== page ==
QUESTION: Thank you Hey, general admiral [sic], a question about North Korea. There’s many reports out there about the speculation of them being behind cyber attacks here in the United States. I was just curious from a military perspective what the U.S. military understanding is of North Korea’s cyber capabilities? And are they a cyber threat from a military perspective?

KIRBY: Well, without speaking to anything specific with regard to Sony Pictures, as you know, we take cyber threats very, very seriously. Cyber threats come from any number of state and non-state actors. I won’t get into, you know, a laundry list here today, but this is something the secretary takes very seriously. It’s why he has devoted so much of his energy to the cyber domain. And, I mean, it’s something we’re constantly mindful of. But I — I don’t — you know, it’s also — it’s also a domain where, you know, you have to be very circumspect about the degree to which — the specificity to which you talk about both the threats, challenges, and of course whatever responses are available to you.

QUESTION: Can I follow up on that?

Has the U.S. Cyber Command been tasked at all with assisting the FBI or any part of the government in its investigation into the Sony hack?

KIRBY: This is an FBI investigation. I’m not aware of any particular assistance rendered by DOD. That said, we have been part of the interagency discussions about — about this incident.

QUESTION: Just a follow-on North Korea. The FBI is blaming North Korea for the attack, and says it has evidence. At what point is it an act of war? And at what point does U.S. Cyber Command react?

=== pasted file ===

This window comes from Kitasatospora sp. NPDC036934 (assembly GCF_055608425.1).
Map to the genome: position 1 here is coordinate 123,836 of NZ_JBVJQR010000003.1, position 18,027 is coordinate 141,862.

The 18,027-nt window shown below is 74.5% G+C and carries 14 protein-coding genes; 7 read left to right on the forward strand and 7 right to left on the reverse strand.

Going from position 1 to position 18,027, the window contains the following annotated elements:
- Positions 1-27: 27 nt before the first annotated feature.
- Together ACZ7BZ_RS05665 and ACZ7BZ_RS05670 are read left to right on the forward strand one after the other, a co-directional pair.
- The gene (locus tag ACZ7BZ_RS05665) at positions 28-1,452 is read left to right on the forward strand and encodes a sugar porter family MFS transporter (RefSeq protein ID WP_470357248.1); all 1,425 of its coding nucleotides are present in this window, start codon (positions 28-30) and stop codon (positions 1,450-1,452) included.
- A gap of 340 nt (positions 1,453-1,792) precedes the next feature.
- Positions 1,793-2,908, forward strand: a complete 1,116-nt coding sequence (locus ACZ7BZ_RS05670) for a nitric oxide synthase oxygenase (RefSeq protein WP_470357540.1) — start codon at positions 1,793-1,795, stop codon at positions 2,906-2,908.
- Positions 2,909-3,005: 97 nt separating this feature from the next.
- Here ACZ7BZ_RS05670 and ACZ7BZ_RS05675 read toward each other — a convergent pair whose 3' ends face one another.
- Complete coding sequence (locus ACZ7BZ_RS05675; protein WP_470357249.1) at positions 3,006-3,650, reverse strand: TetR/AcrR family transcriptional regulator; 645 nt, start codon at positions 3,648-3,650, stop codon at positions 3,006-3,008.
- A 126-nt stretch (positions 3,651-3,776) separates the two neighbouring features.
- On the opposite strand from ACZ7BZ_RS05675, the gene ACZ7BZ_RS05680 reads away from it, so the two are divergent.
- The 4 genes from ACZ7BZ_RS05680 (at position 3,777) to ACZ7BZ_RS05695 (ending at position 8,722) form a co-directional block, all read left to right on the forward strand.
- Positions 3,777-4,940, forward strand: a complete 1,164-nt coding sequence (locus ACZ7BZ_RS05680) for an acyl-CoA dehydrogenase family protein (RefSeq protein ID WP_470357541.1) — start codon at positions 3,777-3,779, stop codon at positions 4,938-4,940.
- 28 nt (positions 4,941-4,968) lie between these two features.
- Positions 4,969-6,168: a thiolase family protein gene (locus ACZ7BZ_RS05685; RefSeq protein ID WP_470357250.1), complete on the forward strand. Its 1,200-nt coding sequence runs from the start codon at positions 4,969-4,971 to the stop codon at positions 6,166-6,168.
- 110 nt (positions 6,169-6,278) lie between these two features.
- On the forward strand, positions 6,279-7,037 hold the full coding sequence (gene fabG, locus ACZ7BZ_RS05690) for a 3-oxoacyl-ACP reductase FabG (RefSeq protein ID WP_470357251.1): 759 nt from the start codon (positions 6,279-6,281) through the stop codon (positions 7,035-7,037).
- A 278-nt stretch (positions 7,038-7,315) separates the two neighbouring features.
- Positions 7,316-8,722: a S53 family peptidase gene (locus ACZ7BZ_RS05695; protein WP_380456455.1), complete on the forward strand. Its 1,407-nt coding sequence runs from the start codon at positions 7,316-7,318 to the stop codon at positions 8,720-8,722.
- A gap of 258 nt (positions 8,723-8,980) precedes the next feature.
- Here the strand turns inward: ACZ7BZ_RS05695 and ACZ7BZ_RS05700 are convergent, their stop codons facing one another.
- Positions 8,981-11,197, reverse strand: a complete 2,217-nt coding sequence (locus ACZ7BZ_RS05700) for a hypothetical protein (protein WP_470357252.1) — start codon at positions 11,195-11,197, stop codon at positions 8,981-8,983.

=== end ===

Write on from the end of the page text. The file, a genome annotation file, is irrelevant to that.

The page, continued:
KIRBY: First of all, I know of no official determination about the — that’s been made about the source of the attacks on Sony Pictures. So, I’m not in a position to speculate one way or the other. It’s an ongoing investigation and I wouldn’t get ahead of the FBI on that. As I said, we’re part of the interagency discussion about the incident and about options that may be available.

I’m also, you know, not — not able to lay out in any specificity for you what would be or wouldn’t be an act of war in the cyber domain. We take — it’s not like there’s a demarcation line that exists in some sort of fixed space on what is or isn’t. The cyber domain remains challenging — remains very fluid. Part of the reason why it’s such a challenging domain for us is because there aren’t internationally accepted norms and protocols. And that’s something that, you know, we here in the Defense Department have been certainly arguing for.

This is a revised and expanded version of an article that appeared at the Napsnet Policy Forum. Edited December 29, 2014 1.11 pm PST after viewing the film and in response to private communications explaining that the killing scene was an "act of self defense" by Rogen against Kim Jung-un's armed helicopter firing on the tank driven by Rogen, not an assassination attempt (which goes awry earlier in the movie); also, the munition that Rogen fires from a tank that kills Kim Jong Un is not the capsule containing poison that is earlier hidden in Rogen's rectum and sent by the CIA via a drone fired from US Forces Korea to deliver the lethal weapon to their guesthouse in Pyongyang. Such are the subtleties of this movie in which Seth Rogen takes on the mission of assassinating Kim Jong Un and ends up unleashing a successful free North Korea insurgency.

Peter Hayes is Co-founder and Executive Director of Nautilus Institute for Security and Sustainability; Honorary Professor at the Center for International Security Studies, Sydney University, Australia, and an Asia-Pacific Journal Contributing Editor. Recent publications include Extended Nuclear Deterrence, Global Abolition, and Korea and The Path Not Taken, The Way Still Open: Denuclearizing The Korean Peninsula And Northeast Asia (with Michael Hamel-Green).

Recommended citation: Peter Hayes, "US Strategic Negligence, North Korea and the Sony Sideshow", The Asia-Pacific Journal, Vol. 12, Issue 52, No. 2, December 29, 2014.